If the next medical ethic to go is physician and health care conscience clause, what will be the consequence?

The largest generational cohort in American history, the
Baby Boomers, will be the first Americans to be denied available
effective life-saving treatments for reasons of cost. The seeds for
this mass liquidation have already been planted.

This is not sci-fi. This is in the works now. Imagine…

Imagine that it is 2016, and you are a 65 year old
boomer. You have been admitted to your local community hospital with
malaise, fatigue, vomiting and cloudy mental status. You have had blood
pressure problems and diabetes for a few years, and have just been
diagnosed with renal failure. As you drift in and out of consciousness,
you are vaguely aware your old family practice physician, who had taken
care of you for 20 years, is not around. A religious man, he quietly
retired from medical practice in 2014, after the full force of the
Obama administration‘s removal of conscience protection for physicians
in February, 2009, came into effect.

You feel vaguely uncomfortable as you are placed in a darkened room
in the Comfort Care wing of the hospital. In moments of lucidity, you
wonder if you shouldn’t have some oxygen, an IV or SOMETHING! But the
appropriate therapy, kidney dialysis, is not on the approved list of
treatments for patients over 65, having been deemed too expensive. The
new regulations from the Department of Health and Human Services were
presented just last month to your hospital’s Futile Care Committee. It
was decided at the highest levels that for those over 65 years of age,
renal dialysis would not be a beneficial treatment, that the
alternatives of a kidney transplant were too expensive, and that your
quality of life on chronic dialysis would be too diminished.

Oh, but there’s more…

Your children wonder why you are not in an ICU. They are
told that you will be placed on a morphine drip to make you more
comfortable as you pass away, and that this is the highest standard of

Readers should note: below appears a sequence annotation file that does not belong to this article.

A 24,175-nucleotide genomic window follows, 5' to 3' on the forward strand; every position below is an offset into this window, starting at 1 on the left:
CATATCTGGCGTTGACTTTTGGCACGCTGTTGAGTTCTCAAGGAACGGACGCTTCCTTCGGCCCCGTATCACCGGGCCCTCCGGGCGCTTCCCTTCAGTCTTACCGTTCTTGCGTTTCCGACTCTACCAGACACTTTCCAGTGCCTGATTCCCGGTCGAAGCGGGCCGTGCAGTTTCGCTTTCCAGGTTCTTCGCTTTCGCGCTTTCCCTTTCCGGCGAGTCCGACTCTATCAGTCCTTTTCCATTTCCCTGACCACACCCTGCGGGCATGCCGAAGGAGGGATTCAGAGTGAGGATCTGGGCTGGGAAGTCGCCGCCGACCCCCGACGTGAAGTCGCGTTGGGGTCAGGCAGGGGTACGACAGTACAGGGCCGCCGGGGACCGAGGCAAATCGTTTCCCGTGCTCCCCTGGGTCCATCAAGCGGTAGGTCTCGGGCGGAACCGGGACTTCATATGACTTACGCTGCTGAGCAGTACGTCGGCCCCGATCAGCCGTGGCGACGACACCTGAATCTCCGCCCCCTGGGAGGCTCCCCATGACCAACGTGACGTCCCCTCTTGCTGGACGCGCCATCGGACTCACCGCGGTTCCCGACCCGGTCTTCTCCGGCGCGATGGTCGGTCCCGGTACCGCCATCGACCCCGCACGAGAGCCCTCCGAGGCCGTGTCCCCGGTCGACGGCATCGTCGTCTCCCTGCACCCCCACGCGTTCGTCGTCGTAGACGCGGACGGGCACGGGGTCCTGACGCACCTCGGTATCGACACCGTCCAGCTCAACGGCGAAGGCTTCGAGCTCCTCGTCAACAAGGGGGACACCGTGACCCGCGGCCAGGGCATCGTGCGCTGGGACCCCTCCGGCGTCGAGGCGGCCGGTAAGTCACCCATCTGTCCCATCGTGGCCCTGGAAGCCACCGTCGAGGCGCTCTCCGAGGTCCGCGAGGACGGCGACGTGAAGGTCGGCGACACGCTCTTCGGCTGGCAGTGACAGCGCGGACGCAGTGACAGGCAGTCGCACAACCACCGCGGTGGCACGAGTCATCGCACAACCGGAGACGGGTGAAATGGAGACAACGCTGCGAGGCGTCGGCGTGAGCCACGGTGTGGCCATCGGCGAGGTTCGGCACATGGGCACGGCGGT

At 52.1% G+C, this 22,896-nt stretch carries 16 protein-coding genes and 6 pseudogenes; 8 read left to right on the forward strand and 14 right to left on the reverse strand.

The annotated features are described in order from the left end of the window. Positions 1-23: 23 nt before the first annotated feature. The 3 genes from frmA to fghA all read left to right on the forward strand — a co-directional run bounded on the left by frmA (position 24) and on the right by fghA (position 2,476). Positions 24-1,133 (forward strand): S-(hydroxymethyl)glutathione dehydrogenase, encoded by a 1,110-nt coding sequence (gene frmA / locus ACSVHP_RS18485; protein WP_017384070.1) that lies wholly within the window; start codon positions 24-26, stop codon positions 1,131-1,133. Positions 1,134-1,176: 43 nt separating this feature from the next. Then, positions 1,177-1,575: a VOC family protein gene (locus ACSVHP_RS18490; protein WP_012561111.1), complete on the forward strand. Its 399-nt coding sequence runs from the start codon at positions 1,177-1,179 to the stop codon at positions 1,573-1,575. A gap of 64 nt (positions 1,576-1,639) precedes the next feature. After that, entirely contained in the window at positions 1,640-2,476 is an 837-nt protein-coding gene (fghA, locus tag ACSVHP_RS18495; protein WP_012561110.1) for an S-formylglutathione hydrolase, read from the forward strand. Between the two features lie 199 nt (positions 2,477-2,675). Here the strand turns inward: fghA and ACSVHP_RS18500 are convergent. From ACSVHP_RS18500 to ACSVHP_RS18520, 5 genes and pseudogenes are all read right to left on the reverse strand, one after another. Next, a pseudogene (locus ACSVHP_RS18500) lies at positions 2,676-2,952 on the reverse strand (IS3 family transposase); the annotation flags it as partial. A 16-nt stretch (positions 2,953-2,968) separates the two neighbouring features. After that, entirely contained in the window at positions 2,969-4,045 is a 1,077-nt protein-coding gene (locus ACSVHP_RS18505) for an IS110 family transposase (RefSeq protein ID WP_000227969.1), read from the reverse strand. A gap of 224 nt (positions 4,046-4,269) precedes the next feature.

care for your diagnosis and age. It is called terminal sedation. You
signed an advanced directive indicating that you did not want
extraordinary care for a terminal condition, and under the new
protocols renal failure, although treatable, qualifies as a terminal
condition.

Your children frantically try to find their old family doctor. But
your health plan replaced him with a large group of younger physicians,
the hospital’s Consortium for Health, a private-public foundation that
was created to promote efficiency and reduce wasteful spending in
medical care. By 2014 when he left, your family doctor was a dinosaur,
having been trained in an earlier era. His medical school was one of
the last to retain the original Hippocratic Oath.  It affirmed the
covenantal relationship between the physician and patient, overseen by
God, and that whatever the physician did would be for the patient’s
benefit.  You had felt safe entrusting your health to Dr. O’Brien’s
professional judgment.

You can’t afford that sense of complacency anymore.

Your doctor (and many other Americans) believed that
failure to protect physician conscience will destroy the trust and
accountability that is essential to the physician patient relationship.
If the physician and patient cannot freely collaborate, ultimately
another agenda — that of the health plan or state — will replace it, to
everyone’s detriment.

We directly confront these issues on ‘America’s Lifeline’ each week. Tune in, be informed and be prepared.

Sheila Liaugminas

Sheila Liaugminas is an Emmy award-winning Chicago-based journalist in print and broadcast media. Her writing and broadcasting covers matters of faith, culture, politics and the media....